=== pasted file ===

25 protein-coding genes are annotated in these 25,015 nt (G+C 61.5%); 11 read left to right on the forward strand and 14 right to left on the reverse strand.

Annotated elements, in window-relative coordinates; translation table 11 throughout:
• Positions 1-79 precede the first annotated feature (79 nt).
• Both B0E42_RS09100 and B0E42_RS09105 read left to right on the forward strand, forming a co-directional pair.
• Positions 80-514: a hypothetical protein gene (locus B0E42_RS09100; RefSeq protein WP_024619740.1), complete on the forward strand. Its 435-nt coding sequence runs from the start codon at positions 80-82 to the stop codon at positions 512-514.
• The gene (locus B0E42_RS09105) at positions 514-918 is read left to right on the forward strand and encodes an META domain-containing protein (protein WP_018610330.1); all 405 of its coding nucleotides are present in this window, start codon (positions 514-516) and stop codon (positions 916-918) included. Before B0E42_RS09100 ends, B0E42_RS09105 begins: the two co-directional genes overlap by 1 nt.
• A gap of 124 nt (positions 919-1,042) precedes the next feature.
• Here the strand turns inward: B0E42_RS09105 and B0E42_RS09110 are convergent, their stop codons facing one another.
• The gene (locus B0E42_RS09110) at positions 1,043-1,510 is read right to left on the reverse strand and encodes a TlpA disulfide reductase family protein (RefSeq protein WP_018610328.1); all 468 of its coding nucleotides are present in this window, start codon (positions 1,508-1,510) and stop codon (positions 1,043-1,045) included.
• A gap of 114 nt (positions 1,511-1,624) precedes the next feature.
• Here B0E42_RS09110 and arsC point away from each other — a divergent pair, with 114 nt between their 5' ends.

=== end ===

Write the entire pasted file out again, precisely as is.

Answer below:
25 protein-coding genes are annotated in these 25,015 nt (G+C 61.5%); 11 read left to right on the forward strand and 14 right to left on the reverse strand.

Annotated elements, in window-relative coordinates; translation table 11 throughout:
• Positions 1-79 precede the first annotated feature (79 nt).
• Both B0E42_RS09100 and B0E42_RS09105 read left to right on the forward strand, forming a co-directional pair.
• Positions 80-514: a hypothetical protein gene (locus B0E42_RS09100; RefSeq protein WP_024619740.1), complete on the forward strand. Its 435-nt coding sequence runs from the start codon at positions 80-82 to the stop codon at positions 512-514.
• The gene (locus B0E42_RS09105) at positions 514-918 is read left to right on the forward strand and encodes an META domain-containing protein (protein WP_018610330.1); all 405 of its coding nucleotides are present in this window, start codon (positions 514-516) and stop codon (positions 916-918) included. Before B0E42_RS09100 ends, B0E42_RS09105 begins: the two co-directional genes overlap by 1 nt.
• A gap of 124 nt (positions 919-1,042) precedes the next feature.
• Here the strand turns inward: B0E42_RS09105 and B0E42_RS09110 are convergent, their stop codons facing one another.
• The gene (locus B0E42_RS09110) at positions 1,043-1,510 is read right to left on the reverse strand and encodes a TlpA disulfide reductase family protein (RefSeq protein WP_018610328.1); all 468 of its coding nucleotides are present in this window, start codon (positions 1,508-1,510) and stop codon (positions 1,043-1,045) included.
• A gap of 114 nt (positions 1,511-1,624) precedes the next feature.
• Here B0E42_RS09110 and arsC point away from each other — a divergent pair, with 114 nt between their 5' ends.